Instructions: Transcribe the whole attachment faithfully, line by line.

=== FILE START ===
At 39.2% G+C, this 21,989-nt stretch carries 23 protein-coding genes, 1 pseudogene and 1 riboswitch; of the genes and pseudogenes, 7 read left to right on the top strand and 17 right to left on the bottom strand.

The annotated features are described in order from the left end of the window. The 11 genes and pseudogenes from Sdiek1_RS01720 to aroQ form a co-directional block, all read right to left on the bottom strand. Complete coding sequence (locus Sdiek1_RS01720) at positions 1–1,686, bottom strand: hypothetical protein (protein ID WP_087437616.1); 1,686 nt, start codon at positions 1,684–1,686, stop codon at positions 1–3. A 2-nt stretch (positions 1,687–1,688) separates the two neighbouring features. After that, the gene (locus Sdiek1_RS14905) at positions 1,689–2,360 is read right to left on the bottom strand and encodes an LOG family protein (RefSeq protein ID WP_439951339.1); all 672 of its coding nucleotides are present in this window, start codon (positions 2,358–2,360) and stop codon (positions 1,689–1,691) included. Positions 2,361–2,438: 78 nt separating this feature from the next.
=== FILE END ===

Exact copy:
At 39.2% G+C, this 21,989-nt stretch carries 23 protein-coding genes, 1 pseudogene and 1 riboswitch; of the genes and pseudogenes, 7 read left to right on the top strand and 17 right to left on the bottom strand.

The annotated features are described in order from the left end of the window. The 11 genes and pseudogenes from Sdiek1_RS01720 to aroQ form a co-directional block, all read right to left on the bottom strand. Complete coding sequence (locus Sdiek1_RS01720) at positions 1–1,686, bottom strand: hypothetical protein (protein ID WP_087437616.1); 1,686 nt, start codon at positions 1,684–1,686, stop codon at positions 1–3. A 2-nt stretch (positions 1,687–1,688) separates the two neighbouring features. After that, the gene (locus Sdiek1_RS14905) at positions 1,689–2,360 is read right to left on the bottom strand and encodes an LOG family protein (RefSeq protein ID WP_439951339.1); all 672 of its coding nucleotides are present in this window, start codon (positions 2,358–2,360) and stop codon (positions 1,689–1,691) included. Positions 2,361–2,438: 78 nt separating this feature from the next.